As I write this, 100 or so Iraqis are gathered in Baghdad’s Firdos Square, trying to tear down an enormous statue of Saddam Hussein. Three men have set up a ladder, climbed up the pillar, and draped a long rope, noose style, around the statue’s neck. Now they have climbed down, and a few others, including one very beefy fellow, are swinging away at the pillar with a hammer. The task seems futile. The pillar is about 30 feet high and 6 feet or so in diameter. The statue stands about 30 feet on top of it. A couple of American Abrams tanks are loitering about; they could topple the thing in a minute, but they seem disinclined, for the moment—leaving the task, as they should, to the Iraqis.
I am reminded of 1991, when the Soviet Union collapsed and the Baltic nations took their own hammers to their most prominent statues of Lenin. Much could be discerned about national style from the effort. In Lithuania, the most emotional of the republics, the crowd just went at it, using all tools at hand, bringing down Vladimir Ilyich with great gusto. In Latvia, some engineers assumed the task, judging the statue’s material, pulling up a crane, and taking it down very systematically. In Estonia, the town leaders coolly hired a Finnish firm to do the job.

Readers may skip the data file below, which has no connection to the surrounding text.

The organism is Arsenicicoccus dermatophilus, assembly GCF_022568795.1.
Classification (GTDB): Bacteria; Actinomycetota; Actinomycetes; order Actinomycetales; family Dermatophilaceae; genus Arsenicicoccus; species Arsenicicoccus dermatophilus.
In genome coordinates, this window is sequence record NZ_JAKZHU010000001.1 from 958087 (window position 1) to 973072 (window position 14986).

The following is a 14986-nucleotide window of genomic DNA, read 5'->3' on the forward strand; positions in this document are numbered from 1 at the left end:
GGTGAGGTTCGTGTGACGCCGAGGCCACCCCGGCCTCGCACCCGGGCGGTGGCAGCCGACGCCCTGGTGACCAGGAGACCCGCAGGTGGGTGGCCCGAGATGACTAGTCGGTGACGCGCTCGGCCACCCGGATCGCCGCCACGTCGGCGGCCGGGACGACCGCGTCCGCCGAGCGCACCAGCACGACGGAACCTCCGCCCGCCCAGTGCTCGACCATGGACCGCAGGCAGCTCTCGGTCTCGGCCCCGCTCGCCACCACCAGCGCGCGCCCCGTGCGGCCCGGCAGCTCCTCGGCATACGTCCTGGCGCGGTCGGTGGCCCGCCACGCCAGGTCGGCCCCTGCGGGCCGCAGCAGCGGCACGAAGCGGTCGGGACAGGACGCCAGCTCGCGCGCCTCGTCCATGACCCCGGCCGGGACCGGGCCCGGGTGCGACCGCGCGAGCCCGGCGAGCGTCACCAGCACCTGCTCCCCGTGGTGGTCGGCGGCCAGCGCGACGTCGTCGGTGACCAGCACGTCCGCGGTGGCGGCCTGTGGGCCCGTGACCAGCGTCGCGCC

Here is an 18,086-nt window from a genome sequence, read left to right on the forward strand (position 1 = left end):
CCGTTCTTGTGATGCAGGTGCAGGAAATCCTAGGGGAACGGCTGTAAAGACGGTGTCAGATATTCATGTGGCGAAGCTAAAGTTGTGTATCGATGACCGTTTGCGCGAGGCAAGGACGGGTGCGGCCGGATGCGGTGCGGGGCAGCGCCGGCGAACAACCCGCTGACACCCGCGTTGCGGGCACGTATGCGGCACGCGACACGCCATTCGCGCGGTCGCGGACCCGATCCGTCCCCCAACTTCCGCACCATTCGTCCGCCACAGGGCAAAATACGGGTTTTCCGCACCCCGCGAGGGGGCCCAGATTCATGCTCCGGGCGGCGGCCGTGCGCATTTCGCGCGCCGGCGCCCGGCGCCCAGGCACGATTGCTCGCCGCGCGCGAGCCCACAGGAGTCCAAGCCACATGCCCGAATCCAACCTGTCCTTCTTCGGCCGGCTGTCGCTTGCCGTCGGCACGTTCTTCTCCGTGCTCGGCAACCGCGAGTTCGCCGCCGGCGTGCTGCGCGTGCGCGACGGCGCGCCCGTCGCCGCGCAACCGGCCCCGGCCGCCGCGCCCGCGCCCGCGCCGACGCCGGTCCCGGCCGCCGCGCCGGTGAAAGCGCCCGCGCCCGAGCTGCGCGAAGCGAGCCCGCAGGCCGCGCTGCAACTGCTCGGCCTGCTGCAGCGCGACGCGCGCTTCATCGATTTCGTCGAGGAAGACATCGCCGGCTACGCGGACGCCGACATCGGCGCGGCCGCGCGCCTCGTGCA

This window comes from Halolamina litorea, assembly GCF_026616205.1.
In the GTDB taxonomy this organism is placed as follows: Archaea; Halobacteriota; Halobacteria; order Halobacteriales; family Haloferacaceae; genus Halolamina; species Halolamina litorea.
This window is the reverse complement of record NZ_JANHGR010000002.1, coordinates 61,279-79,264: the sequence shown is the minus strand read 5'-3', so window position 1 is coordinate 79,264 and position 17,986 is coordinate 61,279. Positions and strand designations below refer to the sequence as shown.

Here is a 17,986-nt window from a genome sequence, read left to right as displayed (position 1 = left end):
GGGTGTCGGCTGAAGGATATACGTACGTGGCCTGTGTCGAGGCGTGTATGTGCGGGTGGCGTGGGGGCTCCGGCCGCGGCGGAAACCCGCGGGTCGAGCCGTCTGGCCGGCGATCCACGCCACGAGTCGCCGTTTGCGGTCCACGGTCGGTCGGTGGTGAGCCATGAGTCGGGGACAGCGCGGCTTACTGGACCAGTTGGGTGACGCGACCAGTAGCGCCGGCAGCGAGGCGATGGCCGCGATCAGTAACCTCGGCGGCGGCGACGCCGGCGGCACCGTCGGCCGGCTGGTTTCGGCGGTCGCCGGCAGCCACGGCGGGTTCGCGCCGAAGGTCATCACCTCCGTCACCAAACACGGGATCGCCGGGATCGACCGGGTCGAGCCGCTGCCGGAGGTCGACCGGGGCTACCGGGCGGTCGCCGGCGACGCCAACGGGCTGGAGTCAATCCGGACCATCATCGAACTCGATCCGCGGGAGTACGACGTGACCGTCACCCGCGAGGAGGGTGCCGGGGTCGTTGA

So, what are we to make of this fitful flailing in downtown Baghdad? The crowd is still milling around Firdos Square, but they have stopped trying to topple Saddam’s monument. And now, here comes the American tank. The Iraqis are now tying a steel chain, no doubt U.S.-supplied, to the statue, and the Abrams M1 will serve as the toppler. Oh, no; it’s getting worse. Marines are getting up on the statue to pull it down themselves. One of them has draped an American flag over Saddam’s head. What a moron! The very picture of neo-colonialism, which will make front pages all over the Arab world. Now he’s taking off the American flag. No doubt, someone from Centcom, watching CNN, phoned the officer on the scene to chew him out and remind him of the orders against such displays.
A big sigh. Is this scene a sad symbol of the Iraqi people’s helplessness, after 30 years of brutal dictatorship, to master their own fate? Is this an equally sad symbol of America’s inability to liberate without conquering? Will the Iraqis need outside forces to oust not merely Saddam but the figments of his rule? Will the Americans help them without too strong a stench of arrogance?